But the rest of the world would be a mess. Saving a little SF bay area real estate would be the least of our concerns.

  21. Why bother, wouldn’t we all be dead by then anyways 😉
    Just kidding. On a serious note, Scientists around the world are already predicting food and water shortage in the coming decades (not century mind you).
    So I think future WARS would be found over resources like food and water, not oil.
    Make way for Jebb Bush to lead the 1st Water War !

  22. If that happens I’m moving back to Canada. Seriously. Plenty of food and water (& oil) up there. No need for wars, eh.

  23. “. . .San Francisco won’t just deploy a bunch of dykes to hold back the tide?”
    i hear trannys are much bitchier

  24. “If that happens I’m moving back to Canada….”
    Jimmy, you do realize that Canada is probably the first country us ‘mericans will invade in Water War One, right? Although you should still be safe from the zombie apocalypse, alien viruses, and the war with SkyNet. Especially in the deep forests.

  25. I think we could get away with simply “annex”ing Canada….. Why bother with a War when the end means can be achieved without one… Unless of course, like I said, Jebb Bush is our President, in which case we have to invade Canada !

  26. It’s a lie and conspiracy!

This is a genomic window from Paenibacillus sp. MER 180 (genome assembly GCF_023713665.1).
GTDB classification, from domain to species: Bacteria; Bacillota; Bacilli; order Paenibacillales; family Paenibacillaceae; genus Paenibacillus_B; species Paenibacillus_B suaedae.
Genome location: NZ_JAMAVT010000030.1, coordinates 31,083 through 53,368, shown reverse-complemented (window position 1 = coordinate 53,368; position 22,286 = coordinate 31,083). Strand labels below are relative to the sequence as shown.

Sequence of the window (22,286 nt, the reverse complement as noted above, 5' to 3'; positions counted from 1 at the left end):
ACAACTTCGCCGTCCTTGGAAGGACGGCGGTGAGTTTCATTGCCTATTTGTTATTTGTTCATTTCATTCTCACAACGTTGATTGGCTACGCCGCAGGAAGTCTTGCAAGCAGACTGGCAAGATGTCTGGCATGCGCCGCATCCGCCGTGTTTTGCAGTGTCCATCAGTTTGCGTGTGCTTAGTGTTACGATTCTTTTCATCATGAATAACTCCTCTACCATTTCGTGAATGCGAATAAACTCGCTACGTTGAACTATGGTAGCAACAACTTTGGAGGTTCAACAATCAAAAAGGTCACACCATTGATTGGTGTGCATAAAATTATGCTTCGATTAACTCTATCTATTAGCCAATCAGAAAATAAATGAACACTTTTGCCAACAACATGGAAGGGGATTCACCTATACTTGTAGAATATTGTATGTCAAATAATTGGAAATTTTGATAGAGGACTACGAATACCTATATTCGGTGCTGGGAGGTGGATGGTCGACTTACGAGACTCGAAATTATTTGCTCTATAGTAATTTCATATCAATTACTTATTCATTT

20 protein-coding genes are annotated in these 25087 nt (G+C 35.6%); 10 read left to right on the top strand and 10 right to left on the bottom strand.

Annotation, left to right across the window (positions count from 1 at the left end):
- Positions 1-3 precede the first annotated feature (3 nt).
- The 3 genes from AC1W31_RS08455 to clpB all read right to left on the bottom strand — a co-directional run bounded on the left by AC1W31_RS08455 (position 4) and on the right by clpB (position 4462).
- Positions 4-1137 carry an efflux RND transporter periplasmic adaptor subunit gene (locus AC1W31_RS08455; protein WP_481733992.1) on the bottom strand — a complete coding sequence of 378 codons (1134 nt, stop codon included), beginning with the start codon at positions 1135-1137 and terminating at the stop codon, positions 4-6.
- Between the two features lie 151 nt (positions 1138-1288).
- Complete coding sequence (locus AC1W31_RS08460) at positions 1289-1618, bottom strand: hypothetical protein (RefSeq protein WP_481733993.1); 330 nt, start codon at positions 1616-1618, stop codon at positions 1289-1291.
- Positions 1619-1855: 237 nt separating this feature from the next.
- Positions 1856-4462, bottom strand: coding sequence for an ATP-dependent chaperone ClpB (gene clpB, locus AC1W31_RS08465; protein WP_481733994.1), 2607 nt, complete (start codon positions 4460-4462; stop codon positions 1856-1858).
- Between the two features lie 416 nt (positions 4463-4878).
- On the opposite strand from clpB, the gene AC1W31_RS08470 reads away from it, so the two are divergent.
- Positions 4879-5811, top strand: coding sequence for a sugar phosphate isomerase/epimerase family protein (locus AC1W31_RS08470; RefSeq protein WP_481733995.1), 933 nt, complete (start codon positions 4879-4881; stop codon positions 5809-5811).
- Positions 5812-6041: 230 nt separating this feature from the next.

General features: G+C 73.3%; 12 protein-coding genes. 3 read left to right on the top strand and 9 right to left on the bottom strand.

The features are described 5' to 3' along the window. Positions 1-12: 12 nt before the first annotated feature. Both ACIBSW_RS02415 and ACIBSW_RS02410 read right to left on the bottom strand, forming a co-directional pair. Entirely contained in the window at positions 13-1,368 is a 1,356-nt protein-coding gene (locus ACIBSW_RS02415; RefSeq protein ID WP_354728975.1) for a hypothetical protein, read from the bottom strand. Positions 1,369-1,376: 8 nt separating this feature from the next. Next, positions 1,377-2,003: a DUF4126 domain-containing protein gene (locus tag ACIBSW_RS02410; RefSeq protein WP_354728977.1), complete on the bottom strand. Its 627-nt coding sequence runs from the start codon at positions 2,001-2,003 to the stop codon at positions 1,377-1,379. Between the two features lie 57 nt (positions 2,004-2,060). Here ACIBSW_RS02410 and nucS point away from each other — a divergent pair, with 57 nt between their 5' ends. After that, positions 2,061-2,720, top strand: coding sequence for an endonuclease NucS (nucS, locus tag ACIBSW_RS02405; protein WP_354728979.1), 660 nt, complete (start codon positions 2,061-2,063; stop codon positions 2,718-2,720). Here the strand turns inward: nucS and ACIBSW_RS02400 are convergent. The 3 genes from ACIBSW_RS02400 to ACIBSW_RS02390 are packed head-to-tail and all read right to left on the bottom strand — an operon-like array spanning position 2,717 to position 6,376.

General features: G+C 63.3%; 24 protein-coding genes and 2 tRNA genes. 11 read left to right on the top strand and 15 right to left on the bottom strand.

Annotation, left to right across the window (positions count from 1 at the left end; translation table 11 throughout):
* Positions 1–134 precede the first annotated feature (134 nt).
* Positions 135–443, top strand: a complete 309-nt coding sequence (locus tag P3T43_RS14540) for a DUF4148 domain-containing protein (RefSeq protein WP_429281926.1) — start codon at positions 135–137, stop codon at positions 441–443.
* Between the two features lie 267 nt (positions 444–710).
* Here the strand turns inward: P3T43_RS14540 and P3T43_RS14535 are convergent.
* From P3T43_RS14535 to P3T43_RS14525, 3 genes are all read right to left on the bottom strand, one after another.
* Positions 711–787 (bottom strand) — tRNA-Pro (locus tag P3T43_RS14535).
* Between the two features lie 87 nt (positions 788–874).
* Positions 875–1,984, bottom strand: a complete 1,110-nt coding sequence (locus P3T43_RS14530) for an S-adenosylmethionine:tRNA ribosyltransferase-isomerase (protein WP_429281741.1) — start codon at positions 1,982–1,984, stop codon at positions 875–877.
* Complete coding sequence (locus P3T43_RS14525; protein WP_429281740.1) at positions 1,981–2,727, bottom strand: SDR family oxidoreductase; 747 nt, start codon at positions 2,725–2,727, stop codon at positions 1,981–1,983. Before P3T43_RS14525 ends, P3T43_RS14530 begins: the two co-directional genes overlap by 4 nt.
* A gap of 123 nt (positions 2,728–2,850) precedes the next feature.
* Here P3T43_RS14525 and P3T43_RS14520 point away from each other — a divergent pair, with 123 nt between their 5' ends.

Did I make the first 50 posts?
    Actually this has nothing to do with intelligence of Socketsite readers. More like we’re all in groupthink about this whole thing.

  27. @redseca2…. ROFL!
    @diemos, “…perhaps we could stop making investments in areas that are likely to be inundated and start moving to higher ground…”
    Well….. where would you suggest we move to where there aren’t earthquakes, blizzards, fires, hurricanes, tornados, avalanches or wars?

  28. Fill the bay. Problem solved. Plus we get a lot of new real estate, and a better seaway to Sacto (that’s where all the fill will come from).

  29. They are from Berkeley, so maybe there’s even more irony here 🙂
    We are definitely a special breed over here. Oh the dilemma:
    We need to reinforce the cripple walls in our 1906 one-story house. But we live in the Berkeley flats and we are worried about potential flooding. We are not that far above sea level and we don’t think that global warming is a fairy tale.